Bee­hive Homes Com­mu­nity Spot­light: Joan Lud­low

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Every com­mu­nity has peo­ple in it that to fam­ily. Span­ish Fork was a bustling de­vel­op­ment make it great. I’m talk­ing about salt-of- by the time Joan was a teenager the-earth kinda peo­ple. Join us as each with peo­ple flock­ing to the area be­cause month as we high­light one of our long­time of in­ex­pen­sive hous­ing and job op­por­tu­ni­ties mem­bers in the com­mu­nity. in con­struc­tion and at Geneva Steel.

Joan Lud­low was born in July of 1929 Joan started work­ing on Main Street at at her grand­mother’s house on 100 South the lo­cal switch board as an op­er­a­tor. This in Span­ish Fork. Joan and her older brother was where she would meet and fall in love Clair grew up hum­ble in Span­ish Fork. with Gor­don Lud­low. Her fa­ther left when she was just 3 years Gor­don and Joan went to Span­ish Fork old, and her mother Ruby Jex Hales raised High School at the same time, although them alone while work­ing sev­eral jobs to Gor­don was sev­eral grades above her. He pro­vide for her chil­dren. Ruby would never was drafted into WWII out of high school re­marry. One of her jobs was to help in and served hon­or­ably in the U.S. Navy. the fam­ily busi­ness started by her fa­ther. Upon re­turn­ing home, Gor­don started Jex and Sons Broom Fac­tory was es­tab­lished work­ing at Geneva Steel. He caught the in the 1850s in Span­ish Fork. Ruby’s bus every day for work in front of the brothers helped run that side of the switch board of­fice. Af­ter many sight­ings busi­ness while she and her mother ran a through the win­dow by Joan, her co-work­ers seam­stress busi­ness called the Thread con­vinced her to go out with him. They Shed. were set up on a blind date of sorts that

Joan was raised within the hus­tle and ended up be­ing a date to a wed­ding of all bus­tle of en­trepreneur­ship. Her mother places. “The food was good and the at­mos­phere worked tire­lessly to cre­ate a good life for pleas­ant,” Joan said. Gor­don and Clair and Joan. Joan and Clair learned the Joan would date six months be­fore get­ting prin­ci­ples of hard work and com­mit­ment mar­ried in 1950. They just cel­e­brated their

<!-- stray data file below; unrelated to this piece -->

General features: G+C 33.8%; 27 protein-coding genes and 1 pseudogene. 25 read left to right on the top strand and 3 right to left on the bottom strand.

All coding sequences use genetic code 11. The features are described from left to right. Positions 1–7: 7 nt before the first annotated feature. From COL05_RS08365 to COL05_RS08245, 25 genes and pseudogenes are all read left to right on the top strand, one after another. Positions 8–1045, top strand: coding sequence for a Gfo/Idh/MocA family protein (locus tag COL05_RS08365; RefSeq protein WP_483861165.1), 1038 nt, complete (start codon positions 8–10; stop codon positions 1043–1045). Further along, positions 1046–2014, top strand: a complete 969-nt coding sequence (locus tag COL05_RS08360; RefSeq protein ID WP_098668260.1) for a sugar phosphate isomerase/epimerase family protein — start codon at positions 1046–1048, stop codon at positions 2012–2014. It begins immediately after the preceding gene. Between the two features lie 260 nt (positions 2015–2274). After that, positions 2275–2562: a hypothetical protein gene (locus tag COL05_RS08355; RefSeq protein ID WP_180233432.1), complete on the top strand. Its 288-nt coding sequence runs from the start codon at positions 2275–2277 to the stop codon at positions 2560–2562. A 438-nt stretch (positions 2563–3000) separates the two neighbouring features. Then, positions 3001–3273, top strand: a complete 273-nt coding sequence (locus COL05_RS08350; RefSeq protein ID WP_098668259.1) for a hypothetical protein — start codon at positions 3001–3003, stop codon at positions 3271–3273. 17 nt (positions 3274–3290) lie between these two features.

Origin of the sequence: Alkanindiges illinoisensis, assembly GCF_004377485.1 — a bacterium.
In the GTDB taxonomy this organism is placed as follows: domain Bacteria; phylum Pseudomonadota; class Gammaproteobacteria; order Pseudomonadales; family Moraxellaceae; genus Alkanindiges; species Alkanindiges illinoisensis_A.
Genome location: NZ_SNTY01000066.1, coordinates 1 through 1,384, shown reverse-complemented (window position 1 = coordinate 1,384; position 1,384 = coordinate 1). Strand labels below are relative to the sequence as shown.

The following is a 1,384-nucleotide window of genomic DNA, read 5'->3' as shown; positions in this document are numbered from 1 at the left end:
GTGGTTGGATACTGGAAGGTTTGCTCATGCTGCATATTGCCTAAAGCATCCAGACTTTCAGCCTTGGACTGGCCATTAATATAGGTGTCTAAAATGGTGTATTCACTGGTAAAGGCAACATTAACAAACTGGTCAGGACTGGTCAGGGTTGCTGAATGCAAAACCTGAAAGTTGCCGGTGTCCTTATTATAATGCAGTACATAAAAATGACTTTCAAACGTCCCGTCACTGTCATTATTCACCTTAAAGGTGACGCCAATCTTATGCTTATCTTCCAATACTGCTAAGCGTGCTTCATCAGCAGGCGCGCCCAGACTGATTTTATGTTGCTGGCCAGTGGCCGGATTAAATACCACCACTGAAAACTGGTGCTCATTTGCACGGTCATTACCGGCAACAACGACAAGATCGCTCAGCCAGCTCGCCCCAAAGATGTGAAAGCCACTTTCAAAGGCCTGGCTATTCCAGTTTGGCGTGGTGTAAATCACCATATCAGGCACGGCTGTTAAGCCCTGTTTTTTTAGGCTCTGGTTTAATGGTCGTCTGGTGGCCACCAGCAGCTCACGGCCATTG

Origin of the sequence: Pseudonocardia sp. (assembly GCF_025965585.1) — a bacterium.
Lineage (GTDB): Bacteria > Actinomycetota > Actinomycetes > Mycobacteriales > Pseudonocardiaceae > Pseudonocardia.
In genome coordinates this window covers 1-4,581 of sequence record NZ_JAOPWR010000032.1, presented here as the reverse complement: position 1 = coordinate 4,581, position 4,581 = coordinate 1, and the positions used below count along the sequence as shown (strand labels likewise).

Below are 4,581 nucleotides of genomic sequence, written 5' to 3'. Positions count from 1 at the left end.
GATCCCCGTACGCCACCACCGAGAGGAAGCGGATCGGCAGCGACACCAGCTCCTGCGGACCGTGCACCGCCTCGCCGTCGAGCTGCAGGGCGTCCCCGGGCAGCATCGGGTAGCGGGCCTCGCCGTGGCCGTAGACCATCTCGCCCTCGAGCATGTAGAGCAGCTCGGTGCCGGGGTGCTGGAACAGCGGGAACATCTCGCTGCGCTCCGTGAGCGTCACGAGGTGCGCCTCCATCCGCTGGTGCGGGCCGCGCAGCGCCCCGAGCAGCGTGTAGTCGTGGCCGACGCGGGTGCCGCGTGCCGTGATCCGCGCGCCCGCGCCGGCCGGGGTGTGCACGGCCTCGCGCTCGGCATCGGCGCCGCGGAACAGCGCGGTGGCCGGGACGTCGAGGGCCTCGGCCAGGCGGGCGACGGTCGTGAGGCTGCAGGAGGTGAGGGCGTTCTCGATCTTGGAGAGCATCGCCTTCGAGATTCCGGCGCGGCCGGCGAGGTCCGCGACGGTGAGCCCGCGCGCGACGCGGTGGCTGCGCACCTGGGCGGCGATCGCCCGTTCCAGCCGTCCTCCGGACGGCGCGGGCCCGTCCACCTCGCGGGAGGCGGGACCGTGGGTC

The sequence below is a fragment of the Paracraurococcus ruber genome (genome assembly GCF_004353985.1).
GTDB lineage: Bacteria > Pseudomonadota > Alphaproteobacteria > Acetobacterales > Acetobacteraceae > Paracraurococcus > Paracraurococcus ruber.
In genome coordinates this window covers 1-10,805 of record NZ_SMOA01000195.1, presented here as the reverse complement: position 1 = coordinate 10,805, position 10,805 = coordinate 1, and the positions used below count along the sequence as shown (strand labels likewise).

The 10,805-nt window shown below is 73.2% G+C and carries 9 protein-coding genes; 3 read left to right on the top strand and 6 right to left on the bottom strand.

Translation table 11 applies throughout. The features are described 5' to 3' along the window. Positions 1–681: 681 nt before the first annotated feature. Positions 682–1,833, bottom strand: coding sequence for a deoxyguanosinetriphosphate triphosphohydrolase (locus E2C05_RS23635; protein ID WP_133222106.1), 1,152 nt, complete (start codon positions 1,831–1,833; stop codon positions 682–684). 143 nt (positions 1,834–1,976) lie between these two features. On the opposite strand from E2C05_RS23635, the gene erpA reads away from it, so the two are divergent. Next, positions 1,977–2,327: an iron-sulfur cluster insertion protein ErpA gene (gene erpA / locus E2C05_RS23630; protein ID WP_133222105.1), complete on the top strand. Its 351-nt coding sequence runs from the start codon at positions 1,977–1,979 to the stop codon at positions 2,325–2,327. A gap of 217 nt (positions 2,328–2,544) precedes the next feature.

wed­ding an­niver­sary. Joan and Gor­don lived on 600 North from that time to now. They raised six chil­dren in their hum­ble home. “I told God I would have as many kids as he wanted me to, and I guess six was enough,” Joan said. The Lud­lows grew up with lit­tle means; Grandma Ruby made ev­ery­thing the kids wore, even their un­der­wear. Joan was a mas­ter in the kitchen; she canned ev­ery­thing un­der the sun and had a beau­ti­ful gar­den every year. She looked af­ter her mother Ruby with a spe­cial love un­til Ruby passed away of old age.

Joan was a prankster. She en­joyed all hol­i­days but es­pe­cially en­joyed April Fool’s Day. “I al­ways packed Gor­don’s lunch for work. I once packed him noth­ing but chicken bones. When he sat down for lunch, all he had were bare bones to eat — of course I packed him some money so he could buy lunch that day,” Joan said. The kids would al­ways worry and stir about what Mom would trick them with every year.

Joan re­ally loved tra­di­tions. Christ­mas, Thanks­giv­ing and Easter were spe­cial times for fam­ily get-to­geth­ers and build­ing re­la­tion­ships. “One year Gor­don talked me into go­ing for a ride in his mo­tor­cy­cle side­car — I re­luc­tantly agreed, and he crashed the side­car into our tree, right in the front yard. That was the last time I ever went for a ride on any of his mo­tor­cy­cles,” Joan said.

Joan now lives at Bee­hive Homes of Span­ish Fork, liv­ing the quiet life, think­ing of times that have passed and tak­ing peace in know­ing her chil­dren are well. She has 20 grand­chil­dren and 25 great-grand­chil­dren. Thank you, Joan Lud­low, for rais­ing an amaz­ing fam­ily and help­ing to make our com­mu­nity great. If you would like to con­tact Joan, you may write or visit her at Bee­hive Homes of Span­ish Fork, 858 E. 100 South, Span­ish Fork, UT 84660.

Joan and Gor­don Lud­low66th

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